Written evidence submitted by [a member of the public]


[Note: This evidence has been redacted by the Committee. Text in square brackets has been inserted where text has been redacted.]


Experience of Home Education


I am a [year group] student who was home educated up until I started attending college in [year group]. However, I also attended a local nursery school and one full term in a reception class. While I do not remember much from this time, I do remember that school felt [personal information]. I do not believe it provided the support I needed. I was glad when I was given the option to be home educated.


I believe home education is a fantastic way to be educated. I had time to read when I wanted to and could visit the library as often as I liked. I went to museums and galleries, which taught me about the world without it being simplified. I could make up stories, draw, and play with my friends without worrying about falling behind on busywork from a school.


I was able to meet friends through a few local home education groups. There are many home educations groups in the UK. However, most people choose a few groups and make friends within them. The group I took part in arranged workshops and many educational visits. These included trips abroad to places such as Germany. I also had the opportunity to complete my Bronze Duke of Edinburgh award through one of these groups.



6th Form


I moved onto 6th form with good GCSEs. I am now studying subjects including computer science and art. I was not able to take these subjects at GSCE level. This is because both are difficult to take as an exam for a private candidate. However, I had [personal information] that I gained from experiences I would not have had time for if I had attended school. My 6th form accepted me on the strength of the work I could show them at my interview. My home education had allowed me to spend more time working on my passions. I am a now [personal information]



Safeguarding and Monitoring


Throughout my life I have been part of a local community. I have a GP and GP practice nurses I can see. I know my local librarians. I see a dentist and optician each year. I know my neighbours. I belong to home education groups. Home educated children have access to the same services as any other child. We are at no greater risk. In fact, because we are out in the community during school time, we are more visible. Until they know us shop assistants and new neighbours will often ask, ‘No school today?’. Because we are an ‘anomaly’ we are more visible to librarians, leisure centre staff, and NHS practitioners.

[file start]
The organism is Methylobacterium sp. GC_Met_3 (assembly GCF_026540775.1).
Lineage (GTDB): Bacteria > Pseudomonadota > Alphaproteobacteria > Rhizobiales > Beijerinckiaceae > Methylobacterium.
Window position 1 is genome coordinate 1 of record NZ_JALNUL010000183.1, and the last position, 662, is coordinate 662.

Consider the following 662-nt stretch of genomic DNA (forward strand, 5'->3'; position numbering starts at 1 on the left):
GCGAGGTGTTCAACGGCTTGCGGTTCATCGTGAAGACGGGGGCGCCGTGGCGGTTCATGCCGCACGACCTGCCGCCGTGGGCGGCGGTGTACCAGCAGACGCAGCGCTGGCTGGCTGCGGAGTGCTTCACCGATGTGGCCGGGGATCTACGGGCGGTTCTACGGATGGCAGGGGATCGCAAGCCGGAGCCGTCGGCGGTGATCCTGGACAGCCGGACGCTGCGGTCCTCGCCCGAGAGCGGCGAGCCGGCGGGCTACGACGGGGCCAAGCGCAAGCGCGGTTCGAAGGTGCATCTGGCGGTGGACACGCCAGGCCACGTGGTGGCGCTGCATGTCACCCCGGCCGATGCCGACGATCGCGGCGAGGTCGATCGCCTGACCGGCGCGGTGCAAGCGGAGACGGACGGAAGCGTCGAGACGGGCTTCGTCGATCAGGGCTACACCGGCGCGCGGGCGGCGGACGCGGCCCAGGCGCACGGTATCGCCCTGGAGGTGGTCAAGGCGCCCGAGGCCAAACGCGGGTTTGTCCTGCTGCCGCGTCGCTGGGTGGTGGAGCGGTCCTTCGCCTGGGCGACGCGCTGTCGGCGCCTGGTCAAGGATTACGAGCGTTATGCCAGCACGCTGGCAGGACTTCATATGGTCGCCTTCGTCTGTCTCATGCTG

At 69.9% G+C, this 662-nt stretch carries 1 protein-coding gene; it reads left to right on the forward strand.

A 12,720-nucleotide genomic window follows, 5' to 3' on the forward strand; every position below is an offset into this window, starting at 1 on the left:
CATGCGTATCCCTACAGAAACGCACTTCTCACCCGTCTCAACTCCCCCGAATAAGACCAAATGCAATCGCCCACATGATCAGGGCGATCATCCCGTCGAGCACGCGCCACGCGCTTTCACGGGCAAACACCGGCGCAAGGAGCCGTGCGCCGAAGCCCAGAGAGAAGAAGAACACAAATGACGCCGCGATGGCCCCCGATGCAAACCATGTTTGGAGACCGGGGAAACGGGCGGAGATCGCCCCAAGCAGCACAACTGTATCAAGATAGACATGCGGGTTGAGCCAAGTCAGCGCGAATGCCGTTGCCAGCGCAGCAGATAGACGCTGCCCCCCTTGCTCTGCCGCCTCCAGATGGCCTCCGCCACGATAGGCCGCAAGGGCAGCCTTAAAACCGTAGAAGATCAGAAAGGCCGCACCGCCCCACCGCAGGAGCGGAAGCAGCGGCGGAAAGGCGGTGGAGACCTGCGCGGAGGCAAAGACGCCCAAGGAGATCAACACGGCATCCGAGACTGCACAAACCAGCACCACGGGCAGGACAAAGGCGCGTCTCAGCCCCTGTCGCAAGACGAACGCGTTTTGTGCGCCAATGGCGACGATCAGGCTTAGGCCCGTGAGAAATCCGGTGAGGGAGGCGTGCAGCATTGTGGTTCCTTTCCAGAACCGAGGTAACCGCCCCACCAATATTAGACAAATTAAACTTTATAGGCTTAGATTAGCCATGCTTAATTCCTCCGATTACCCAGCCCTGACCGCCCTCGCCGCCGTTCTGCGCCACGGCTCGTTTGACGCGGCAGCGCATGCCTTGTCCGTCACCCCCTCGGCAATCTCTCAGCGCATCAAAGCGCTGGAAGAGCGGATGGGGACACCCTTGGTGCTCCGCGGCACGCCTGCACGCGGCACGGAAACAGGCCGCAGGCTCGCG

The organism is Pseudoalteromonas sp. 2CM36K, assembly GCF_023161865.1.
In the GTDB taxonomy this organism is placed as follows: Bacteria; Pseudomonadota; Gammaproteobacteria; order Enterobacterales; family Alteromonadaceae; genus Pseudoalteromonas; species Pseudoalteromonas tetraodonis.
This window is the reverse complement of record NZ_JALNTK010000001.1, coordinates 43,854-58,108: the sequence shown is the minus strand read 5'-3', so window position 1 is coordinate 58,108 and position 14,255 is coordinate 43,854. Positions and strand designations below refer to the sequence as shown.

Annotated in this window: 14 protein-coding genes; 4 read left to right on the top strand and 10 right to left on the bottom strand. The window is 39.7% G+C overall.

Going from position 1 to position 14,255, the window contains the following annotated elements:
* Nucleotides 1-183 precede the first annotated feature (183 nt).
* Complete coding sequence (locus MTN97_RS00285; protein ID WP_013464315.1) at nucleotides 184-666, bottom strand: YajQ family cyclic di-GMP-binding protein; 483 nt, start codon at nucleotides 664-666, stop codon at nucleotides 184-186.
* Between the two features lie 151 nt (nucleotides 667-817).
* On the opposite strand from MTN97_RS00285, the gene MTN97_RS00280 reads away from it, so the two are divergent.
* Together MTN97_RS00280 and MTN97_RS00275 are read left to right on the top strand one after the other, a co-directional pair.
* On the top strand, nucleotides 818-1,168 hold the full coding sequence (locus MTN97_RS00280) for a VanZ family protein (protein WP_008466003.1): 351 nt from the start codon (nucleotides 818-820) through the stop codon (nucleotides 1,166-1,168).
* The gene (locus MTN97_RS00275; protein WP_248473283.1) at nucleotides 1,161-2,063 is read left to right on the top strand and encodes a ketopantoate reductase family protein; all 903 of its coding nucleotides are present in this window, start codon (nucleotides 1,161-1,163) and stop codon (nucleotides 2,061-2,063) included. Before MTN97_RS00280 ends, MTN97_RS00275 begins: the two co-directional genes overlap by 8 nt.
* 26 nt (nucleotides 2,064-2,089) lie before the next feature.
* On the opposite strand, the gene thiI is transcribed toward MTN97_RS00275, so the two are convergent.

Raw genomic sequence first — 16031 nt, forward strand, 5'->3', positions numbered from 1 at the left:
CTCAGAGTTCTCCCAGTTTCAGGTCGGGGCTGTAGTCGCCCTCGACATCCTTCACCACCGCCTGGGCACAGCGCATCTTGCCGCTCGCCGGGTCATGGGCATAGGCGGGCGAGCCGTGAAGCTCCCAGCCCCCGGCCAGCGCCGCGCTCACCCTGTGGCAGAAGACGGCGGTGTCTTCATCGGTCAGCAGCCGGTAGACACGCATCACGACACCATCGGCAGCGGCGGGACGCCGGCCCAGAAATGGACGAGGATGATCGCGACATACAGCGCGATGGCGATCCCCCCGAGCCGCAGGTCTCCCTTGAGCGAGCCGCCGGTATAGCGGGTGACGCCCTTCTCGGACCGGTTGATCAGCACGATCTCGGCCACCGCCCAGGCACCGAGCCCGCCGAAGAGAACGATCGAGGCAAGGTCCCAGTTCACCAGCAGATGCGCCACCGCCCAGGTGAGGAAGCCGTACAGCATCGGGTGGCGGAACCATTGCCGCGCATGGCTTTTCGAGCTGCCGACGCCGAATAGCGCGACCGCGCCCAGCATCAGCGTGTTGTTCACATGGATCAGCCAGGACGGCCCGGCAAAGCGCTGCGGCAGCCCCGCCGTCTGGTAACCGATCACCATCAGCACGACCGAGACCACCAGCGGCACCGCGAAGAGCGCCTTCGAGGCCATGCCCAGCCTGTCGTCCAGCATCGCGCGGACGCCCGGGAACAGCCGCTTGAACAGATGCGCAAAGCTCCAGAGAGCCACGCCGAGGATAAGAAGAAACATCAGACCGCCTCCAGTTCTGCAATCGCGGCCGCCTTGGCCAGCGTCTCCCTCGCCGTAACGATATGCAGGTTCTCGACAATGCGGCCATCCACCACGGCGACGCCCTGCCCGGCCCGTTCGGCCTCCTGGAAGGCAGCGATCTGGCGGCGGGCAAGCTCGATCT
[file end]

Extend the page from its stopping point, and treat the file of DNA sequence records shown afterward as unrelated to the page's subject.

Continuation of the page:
I am so glad that I never had to be inspected by a local Authority Officer. It would have [personal information] What could their judgement be based on? They did not know me or how I worked best.


My home education curriculum was very flexible and allowed me to focus on what interested me week to week. This did not negatively affect my grades when I adjusted to 6th form timetables



Responsibility and the law


My parents had the responsibility for my education until I was 16 and they allowed me to learn at my own pace and with enjoyment. I know from my own experience, and that of my siblings, that this method of education worked for us. We focused on what was important to our health, happiness, and future. For everyone in my family this has meant good results at both 6th form and university.


I think the Local authority and Government would be wasting public money if they insist on annual monitoring of families who are clearly competent and doing well. It would be far better to have a system where home educators can ask for help if they need it. It seems obvious to me that health visitors would already know of any concerns regarding problem families. I believe that once a family starts home educating, no further action is needed. Unless, of course, the family asks for help or concerns are reported to the local authority. This is currently the law, and in my opinion, it makes sense.


November 2020